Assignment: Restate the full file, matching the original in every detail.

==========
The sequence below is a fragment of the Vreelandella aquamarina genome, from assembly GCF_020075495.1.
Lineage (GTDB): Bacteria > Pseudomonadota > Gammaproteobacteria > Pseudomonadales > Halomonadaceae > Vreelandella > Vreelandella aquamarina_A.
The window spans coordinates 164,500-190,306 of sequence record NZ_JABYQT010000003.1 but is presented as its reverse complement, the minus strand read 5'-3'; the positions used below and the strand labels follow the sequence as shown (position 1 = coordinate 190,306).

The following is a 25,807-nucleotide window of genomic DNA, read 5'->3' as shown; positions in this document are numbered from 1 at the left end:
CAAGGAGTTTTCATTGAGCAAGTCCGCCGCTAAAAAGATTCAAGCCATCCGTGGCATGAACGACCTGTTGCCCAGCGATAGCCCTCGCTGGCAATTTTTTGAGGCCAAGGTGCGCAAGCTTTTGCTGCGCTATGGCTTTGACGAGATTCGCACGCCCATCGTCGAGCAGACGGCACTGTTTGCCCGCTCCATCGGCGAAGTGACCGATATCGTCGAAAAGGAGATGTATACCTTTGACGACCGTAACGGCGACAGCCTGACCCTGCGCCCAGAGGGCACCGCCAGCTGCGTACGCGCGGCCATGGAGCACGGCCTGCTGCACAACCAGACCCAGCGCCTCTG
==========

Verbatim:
The sequence below is a fragment of the Vreelandella aquamarina genome, from assembly GCF_020075495.1.
Lineage (GTDB): Bacteria > Pseudomonadota > Gammaproteobacteria > Pseudomonadales > Halomonadaceae > Vreelandella > Vreelandella aquamarina_A.
The window spans coordinates 164,500-190,306 of sequence record NZ_JABYQT010000003.1 but is presented as its reverse complement, the minus strand read 5'-3'; the positions used below and the strand labels follow the sequence as shown (position 1 = coordinate 190,306).

The following is a 25,807-nucleotide window of genomic DNA, read 5'->3' as shown; positions in this document are numbered from 1 at the left end:
CAAGGAGTTTTCATTGAGCAAGTCCGCCGCTAAAAAGATTCAAGCCATCCGTGGCATGAACGACCTGTTGCCCAGCGATAGCCCTCGCTGGCAATTTTTTGAGGCCAAGGTGCGCAAGCTTTTGCTGCGCTATGGCTTTGACGAGATTCGCACGCCCATCGTCGAGCAGACGGCACTGTTTGCCCGCTCCATCGGCGAAGTGACCGATATCGTCGAAAAGGAGATGTATACCTTTGACGACCGTAACGGCGACAGCCTGACCCTGCGCCCAGAGGGCACCGCCAGCTGCGTACGCGCGGCCATGGAGCACGGCCTGCTGCACAACCAGACCCAGCGCCTCTG